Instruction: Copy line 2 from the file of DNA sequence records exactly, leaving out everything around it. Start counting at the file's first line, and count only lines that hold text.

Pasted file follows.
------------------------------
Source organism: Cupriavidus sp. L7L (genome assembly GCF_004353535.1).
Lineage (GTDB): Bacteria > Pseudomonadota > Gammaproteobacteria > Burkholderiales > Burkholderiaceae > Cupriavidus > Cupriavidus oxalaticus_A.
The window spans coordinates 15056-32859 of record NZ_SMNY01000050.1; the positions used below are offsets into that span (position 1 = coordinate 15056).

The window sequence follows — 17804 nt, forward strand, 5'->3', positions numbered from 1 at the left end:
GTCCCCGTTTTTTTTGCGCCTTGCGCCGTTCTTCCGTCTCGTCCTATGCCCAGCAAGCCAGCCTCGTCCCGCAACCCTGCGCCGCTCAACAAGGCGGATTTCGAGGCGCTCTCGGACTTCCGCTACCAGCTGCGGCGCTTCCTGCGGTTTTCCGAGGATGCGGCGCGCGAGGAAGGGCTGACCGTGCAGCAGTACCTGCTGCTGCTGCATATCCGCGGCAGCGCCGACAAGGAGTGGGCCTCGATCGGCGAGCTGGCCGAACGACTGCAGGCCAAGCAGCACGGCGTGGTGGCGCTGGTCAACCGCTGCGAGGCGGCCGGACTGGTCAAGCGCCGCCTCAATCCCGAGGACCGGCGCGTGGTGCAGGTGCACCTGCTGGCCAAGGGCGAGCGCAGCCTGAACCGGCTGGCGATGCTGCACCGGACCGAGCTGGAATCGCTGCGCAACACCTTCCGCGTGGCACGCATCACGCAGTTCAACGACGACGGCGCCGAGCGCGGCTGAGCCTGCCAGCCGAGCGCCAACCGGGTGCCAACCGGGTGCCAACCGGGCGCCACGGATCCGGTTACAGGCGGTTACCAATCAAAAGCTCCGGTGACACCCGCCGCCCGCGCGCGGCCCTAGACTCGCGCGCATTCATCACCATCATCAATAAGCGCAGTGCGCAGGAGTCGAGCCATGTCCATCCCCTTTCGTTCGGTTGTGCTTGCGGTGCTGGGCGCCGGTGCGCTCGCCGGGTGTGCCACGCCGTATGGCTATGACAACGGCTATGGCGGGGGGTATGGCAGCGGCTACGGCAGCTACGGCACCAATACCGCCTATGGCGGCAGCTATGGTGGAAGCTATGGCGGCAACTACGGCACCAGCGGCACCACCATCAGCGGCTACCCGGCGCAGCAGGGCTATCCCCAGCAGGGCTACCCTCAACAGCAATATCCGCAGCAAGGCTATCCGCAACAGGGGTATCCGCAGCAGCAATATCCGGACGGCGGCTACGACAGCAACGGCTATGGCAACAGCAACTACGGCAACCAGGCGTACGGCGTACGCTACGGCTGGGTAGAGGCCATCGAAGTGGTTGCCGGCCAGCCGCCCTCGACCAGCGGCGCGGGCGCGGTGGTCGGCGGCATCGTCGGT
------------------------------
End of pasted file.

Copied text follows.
Lineage (GTDB): Bacteria > Pseudomonadota > Gammaproteobacteria > Burkholderiales > Burkholderiaceae > Cupriavidus > Cupriavidus oxalaticus_A.